Friday, November 21, 2014


Last night was my very first parent-teacher conference at Belle's school. I walked in and her teacher was patiently waiting with a big smile on her face. I really like her. She's the epitome of what a pre-k and elementary school teacher should become. I'm going to miss her bc she's not technically Autumn's classroom teacher for the year; she's been the replacement teacher until Autumn's teacher comes back from maternity leave. Overall, she's done an exceptional job with my daughter. 

With that being said, I'm going to focus right now on the positive highlights of our meeting. The moment that I was brought to tears listening to how special my daughter is to her teacher and aides and how they truly love and adore my little girl. It makes leaving her a little easier knowing she's in excellent hands. Would I be saying the same if Belle wasn't in "Special Ed" ? I don't know. We discussed Autumn's progression and how far she's come since the beginning of the school year. The teacher listened to my woes and how difficult it's been to let her go. She responded to my concerns with such compassion. I couldn't be more grateful for her words. 

Now onto the "negative" part of the meeting: the topic of "full day" came up again. Apparently Autumn isn't progressing as fast as they "like to see". She's moving forward, but not up to "their expectations". Well more like not up to the BCBA expectations. I'm not going to lie, it pissed me off hearing this again. Since I have a good relationship with her teacher, my frankness came pouring out like tears. I informed her that we have her in outside therapies four times a week and despite her not being at school, we do lunch and out the door again for therapy. Are days are full. Plus, she LOVES her therapists and looks forward to going to see them. I also said this and rightfully, she agreed:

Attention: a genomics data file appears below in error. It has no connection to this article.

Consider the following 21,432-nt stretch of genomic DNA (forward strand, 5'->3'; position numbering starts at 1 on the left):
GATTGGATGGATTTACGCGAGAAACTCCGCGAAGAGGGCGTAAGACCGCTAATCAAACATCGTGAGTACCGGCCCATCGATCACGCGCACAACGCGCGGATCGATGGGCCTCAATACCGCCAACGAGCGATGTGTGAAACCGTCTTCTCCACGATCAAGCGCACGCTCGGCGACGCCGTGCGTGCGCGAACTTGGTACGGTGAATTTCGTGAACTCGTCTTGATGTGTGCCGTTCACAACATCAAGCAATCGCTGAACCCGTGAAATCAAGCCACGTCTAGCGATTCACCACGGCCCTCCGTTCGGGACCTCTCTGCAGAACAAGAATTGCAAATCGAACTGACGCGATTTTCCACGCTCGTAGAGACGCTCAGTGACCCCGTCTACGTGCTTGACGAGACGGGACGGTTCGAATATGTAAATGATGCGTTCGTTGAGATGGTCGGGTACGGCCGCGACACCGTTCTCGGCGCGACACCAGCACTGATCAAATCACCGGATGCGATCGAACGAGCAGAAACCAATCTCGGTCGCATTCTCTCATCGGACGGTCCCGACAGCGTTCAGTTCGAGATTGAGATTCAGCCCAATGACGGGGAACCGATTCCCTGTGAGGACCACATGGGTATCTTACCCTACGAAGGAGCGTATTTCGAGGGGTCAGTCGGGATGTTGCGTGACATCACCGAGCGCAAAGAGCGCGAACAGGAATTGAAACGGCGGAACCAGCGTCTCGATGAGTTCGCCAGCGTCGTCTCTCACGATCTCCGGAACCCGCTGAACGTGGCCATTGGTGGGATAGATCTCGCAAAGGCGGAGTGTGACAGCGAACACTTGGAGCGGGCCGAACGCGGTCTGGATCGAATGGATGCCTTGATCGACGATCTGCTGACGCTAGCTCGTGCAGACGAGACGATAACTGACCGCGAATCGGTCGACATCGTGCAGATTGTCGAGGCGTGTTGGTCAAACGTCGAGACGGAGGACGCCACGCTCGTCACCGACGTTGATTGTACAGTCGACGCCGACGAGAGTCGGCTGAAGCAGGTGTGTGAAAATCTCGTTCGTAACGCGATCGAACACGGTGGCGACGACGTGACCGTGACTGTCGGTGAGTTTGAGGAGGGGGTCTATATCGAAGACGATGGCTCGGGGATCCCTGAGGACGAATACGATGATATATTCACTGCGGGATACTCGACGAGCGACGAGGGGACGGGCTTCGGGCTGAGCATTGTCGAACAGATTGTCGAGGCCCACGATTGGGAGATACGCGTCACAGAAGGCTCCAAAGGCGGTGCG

"Imagine having to leave your house at 8:30am not to return until 4pm at the ripe age of three?" That's a long day for an adult or any typically developing child, so why this for a "special needs" child? 

I went on and on about the appropriate use of ABA within our home, how I pick the activities she'll enjoy and that she leads me; I don't push and push and push her over the threshold because I don't want her love for something, such as learning, be jaded. I informed her teacher that Autumn loves school and her therapies and perhaps she could handle the full day, I just don't want that experience to take away from the joys of school that she has developed at this point within her life. 

Lastly, I love being home and present for my daughter. It has been quite the adjustment to leave her and go work with my little kids for the few hours I do. I miss her and look forward to picking her up daily and spending our afternoons together, whether within her therapy sessions and when were home. The past three years have flown by and I hate this so much. I hate that my baby is growing too fast for my liking. I hate that she's already at an elementary school doing things that my friends kindergarteners are doing. I hate that I feel like the past 18 months have been consumed with therapies and doctors appointments and ELAPs to IEPs. This wasn't the life I had imagined for my little family, especially for her. I hate that there's so much pressure on her and that I've been the biggest contributor to this "push" to "normalize her. How freaking selfish is that? I think about this pressure and if it's bad for her, how much more would be "expected" if she was NT? I think to myself how we put so much strain onto all of our children and we wonder why screwed up shit occurs. We wonder why half of Americans are on meds for physical and mental stress. We wonder why therapists like myself will NEVER be out of business because of these expectations that we choose to put within this heirachal latter, that "becoming someone important"  is more valuable than kindness. That a career "defines us" rather than our life choices and "what we do" to make a life for ourselves is seen as ideal, even if it means hurting those to climb up that "latter of success".